Its a simple fact about the Mainstream Media that wherever Americans are, there too is the media. Now don’t get me wrong: we need reporting on our men and women around the world. This does not, however, excuse the Media of its obligations. Searching the word “Iraq” on CNN.com results in 14406 hits while “Congo” has a mere 778. The first article dates August 18th, 1996. Nearly 10 years! That’s 77.8 articles for every year while these wars have been going on for even longer. In another way, for an article to be written and published, 5861 Congans had to die. (Fun Fact – FOXNEWS.COM has but 62 articles when searching “congo.” Sounds bad until one searches “iraq.” 60. But I won’t go into media bias tonight.)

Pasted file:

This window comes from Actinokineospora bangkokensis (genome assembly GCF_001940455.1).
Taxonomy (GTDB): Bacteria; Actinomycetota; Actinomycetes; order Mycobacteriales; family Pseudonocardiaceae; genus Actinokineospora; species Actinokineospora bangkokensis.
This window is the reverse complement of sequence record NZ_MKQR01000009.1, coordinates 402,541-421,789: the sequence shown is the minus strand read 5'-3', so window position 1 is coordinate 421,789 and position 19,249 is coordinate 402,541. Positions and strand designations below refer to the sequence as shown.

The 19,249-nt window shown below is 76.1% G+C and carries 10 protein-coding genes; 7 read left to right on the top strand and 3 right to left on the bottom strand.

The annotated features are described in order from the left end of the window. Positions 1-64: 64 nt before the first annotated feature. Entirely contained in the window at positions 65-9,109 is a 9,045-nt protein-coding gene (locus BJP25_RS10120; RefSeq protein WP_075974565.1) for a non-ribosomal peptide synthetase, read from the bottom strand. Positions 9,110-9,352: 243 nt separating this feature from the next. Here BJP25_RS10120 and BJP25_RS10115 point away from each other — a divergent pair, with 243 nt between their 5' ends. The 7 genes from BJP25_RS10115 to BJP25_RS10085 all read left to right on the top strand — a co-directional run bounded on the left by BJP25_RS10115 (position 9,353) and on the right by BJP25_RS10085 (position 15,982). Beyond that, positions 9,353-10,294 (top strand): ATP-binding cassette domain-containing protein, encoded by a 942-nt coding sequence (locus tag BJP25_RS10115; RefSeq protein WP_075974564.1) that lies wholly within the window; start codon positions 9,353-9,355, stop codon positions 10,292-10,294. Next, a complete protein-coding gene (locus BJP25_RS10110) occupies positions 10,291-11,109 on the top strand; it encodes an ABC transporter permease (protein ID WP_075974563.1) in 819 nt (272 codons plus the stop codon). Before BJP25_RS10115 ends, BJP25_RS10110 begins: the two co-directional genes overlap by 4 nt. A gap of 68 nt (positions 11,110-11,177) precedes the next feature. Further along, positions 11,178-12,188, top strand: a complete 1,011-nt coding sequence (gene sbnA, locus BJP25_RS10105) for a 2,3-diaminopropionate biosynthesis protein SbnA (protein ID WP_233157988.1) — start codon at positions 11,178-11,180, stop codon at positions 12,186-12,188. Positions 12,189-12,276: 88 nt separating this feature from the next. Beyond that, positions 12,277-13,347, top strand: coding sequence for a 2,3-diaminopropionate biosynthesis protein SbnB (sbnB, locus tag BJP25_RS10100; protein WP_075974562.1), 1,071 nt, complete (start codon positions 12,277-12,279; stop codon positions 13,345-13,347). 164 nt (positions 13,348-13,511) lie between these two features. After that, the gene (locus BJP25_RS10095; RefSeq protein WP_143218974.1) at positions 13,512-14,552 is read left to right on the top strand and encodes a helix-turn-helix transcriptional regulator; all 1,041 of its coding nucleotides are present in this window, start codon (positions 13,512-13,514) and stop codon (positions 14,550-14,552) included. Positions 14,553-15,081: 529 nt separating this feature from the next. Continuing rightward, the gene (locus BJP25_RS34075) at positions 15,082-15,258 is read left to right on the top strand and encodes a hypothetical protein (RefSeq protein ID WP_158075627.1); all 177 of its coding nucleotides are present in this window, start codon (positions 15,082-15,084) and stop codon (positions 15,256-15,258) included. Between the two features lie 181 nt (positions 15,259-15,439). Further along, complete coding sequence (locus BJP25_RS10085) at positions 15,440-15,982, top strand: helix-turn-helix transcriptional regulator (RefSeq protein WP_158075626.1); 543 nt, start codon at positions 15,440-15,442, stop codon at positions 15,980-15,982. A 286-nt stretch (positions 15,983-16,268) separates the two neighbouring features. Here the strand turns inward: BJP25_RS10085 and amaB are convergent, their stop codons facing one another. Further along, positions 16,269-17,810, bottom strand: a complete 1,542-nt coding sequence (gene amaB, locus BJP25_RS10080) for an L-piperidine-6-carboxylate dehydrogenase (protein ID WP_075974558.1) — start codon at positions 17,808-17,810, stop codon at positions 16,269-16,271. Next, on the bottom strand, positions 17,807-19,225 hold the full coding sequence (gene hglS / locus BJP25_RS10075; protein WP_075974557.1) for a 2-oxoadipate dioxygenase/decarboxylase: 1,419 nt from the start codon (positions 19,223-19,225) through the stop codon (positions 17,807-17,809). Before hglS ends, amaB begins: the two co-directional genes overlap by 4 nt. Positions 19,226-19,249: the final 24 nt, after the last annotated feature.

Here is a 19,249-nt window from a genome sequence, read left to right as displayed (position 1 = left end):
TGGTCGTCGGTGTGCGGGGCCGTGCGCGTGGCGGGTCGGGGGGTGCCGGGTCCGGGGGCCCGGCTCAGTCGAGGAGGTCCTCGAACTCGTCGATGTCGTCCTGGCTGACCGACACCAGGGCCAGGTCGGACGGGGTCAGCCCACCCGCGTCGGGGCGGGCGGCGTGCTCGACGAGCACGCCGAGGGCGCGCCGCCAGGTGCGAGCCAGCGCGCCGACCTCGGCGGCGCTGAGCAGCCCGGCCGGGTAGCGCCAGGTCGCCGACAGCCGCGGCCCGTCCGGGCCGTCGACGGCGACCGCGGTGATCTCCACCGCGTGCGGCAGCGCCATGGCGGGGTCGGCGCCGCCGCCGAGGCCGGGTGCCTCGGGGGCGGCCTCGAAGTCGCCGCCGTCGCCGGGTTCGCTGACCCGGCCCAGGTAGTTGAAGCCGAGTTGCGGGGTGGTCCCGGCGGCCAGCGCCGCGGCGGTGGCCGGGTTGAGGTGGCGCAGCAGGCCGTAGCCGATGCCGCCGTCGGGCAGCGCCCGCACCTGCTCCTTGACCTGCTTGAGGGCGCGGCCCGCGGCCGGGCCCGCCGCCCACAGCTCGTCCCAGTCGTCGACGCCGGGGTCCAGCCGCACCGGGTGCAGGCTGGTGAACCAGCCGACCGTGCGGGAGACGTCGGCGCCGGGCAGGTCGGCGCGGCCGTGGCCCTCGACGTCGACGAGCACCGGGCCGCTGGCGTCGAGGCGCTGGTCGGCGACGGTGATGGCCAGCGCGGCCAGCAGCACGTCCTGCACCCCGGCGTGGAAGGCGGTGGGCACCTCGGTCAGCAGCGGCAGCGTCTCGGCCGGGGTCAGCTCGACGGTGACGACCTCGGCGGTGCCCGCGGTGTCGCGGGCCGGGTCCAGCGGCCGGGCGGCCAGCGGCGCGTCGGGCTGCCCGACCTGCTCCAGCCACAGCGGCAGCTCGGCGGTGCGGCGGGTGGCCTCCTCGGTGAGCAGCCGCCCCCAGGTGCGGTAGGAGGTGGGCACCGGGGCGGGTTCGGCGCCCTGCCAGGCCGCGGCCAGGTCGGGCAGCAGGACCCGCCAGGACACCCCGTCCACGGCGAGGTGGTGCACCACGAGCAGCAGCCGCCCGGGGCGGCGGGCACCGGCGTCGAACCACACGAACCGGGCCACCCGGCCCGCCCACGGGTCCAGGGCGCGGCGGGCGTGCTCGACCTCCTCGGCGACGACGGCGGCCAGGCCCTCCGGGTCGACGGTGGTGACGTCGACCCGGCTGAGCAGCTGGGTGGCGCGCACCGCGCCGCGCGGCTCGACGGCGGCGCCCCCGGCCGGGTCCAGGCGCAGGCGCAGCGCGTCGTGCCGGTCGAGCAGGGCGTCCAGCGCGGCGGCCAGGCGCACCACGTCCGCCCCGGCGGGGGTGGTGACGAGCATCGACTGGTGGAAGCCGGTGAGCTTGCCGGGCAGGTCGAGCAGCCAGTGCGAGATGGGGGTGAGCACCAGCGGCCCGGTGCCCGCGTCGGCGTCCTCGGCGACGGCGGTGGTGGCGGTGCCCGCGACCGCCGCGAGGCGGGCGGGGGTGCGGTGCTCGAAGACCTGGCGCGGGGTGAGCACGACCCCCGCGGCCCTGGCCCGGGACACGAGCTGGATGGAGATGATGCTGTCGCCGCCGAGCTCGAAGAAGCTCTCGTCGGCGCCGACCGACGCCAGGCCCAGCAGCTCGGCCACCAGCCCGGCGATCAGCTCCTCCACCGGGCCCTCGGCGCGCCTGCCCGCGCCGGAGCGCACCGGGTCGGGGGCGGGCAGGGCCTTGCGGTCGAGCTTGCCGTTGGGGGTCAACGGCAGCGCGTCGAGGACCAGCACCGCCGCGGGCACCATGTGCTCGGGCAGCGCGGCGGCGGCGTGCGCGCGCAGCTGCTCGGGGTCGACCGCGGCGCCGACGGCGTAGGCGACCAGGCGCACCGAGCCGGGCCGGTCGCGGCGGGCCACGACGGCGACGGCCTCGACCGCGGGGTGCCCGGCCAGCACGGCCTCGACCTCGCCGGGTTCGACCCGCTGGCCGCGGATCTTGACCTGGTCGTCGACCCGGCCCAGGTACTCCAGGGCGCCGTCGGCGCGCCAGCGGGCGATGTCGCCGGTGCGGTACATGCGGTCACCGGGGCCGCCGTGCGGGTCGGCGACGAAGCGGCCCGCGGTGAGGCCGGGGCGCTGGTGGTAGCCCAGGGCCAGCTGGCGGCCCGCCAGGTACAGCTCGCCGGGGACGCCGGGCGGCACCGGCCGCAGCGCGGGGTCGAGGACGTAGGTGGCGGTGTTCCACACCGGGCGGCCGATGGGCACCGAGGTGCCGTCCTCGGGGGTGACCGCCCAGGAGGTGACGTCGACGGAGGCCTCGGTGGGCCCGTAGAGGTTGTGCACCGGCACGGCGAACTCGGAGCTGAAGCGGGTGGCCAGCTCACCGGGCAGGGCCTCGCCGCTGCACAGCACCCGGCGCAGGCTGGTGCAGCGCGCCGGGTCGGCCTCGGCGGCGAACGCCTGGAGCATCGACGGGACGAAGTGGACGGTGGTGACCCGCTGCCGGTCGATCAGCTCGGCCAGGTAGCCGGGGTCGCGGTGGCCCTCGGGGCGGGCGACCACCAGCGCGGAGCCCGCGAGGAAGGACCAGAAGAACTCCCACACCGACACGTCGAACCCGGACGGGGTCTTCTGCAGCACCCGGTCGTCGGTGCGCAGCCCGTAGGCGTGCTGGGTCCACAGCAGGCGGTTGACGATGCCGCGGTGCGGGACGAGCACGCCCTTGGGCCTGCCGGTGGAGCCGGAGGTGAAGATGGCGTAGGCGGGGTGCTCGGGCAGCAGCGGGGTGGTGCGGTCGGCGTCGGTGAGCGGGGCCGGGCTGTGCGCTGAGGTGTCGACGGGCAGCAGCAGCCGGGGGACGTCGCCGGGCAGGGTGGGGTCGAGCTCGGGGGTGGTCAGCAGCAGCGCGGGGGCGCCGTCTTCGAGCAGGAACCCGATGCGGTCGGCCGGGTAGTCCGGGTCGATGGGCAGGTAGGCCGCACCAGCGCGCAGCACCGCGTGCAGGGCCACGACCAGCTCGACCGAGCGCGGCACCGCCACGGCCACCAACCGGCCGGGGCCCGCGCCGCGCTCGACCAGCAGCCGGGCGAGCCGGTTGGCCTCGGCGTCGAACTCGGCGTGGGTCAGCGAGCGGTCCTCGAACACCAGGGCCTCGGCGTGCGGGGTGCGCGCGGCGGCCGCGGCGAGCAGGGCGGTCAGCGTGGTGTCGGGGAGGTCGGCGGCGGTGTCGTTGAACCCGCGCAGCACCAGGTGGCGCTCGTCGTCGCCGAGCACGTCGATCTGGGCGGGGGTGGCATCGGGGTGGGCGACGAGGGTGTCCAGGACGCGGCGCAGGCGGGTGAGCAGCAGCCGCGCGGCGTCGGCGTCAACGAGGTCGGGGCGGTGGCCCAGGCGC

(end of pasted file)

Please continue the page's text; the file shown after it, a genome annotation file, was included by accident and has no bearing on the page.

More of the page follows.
When the producers of “60 Minutes” decide that asking Britney Spears in a sit-down interview about her overtly sexual songs, is more important than covering the atrocities occuring in Africa, something is wrong.

    Americans need to realize what is happening to our major news outlets. Having an “Entertainment” section of the news is fine. but playing off entertainment AS news brings the profession of journalism down a path that, hopefully, Americans will eventually stop following.

    Perhaps the appearance of blogs is connected to this watering-down of television news. Perhaps hardcore bloggers such as your organization and Kos arose from the frustration of needing the news but not being able to get it. And perhaps it is blogs that will make the Main Stream Media realize that Americans WANT news.
    January 19, 2006 | Unregistered Commenterjordan87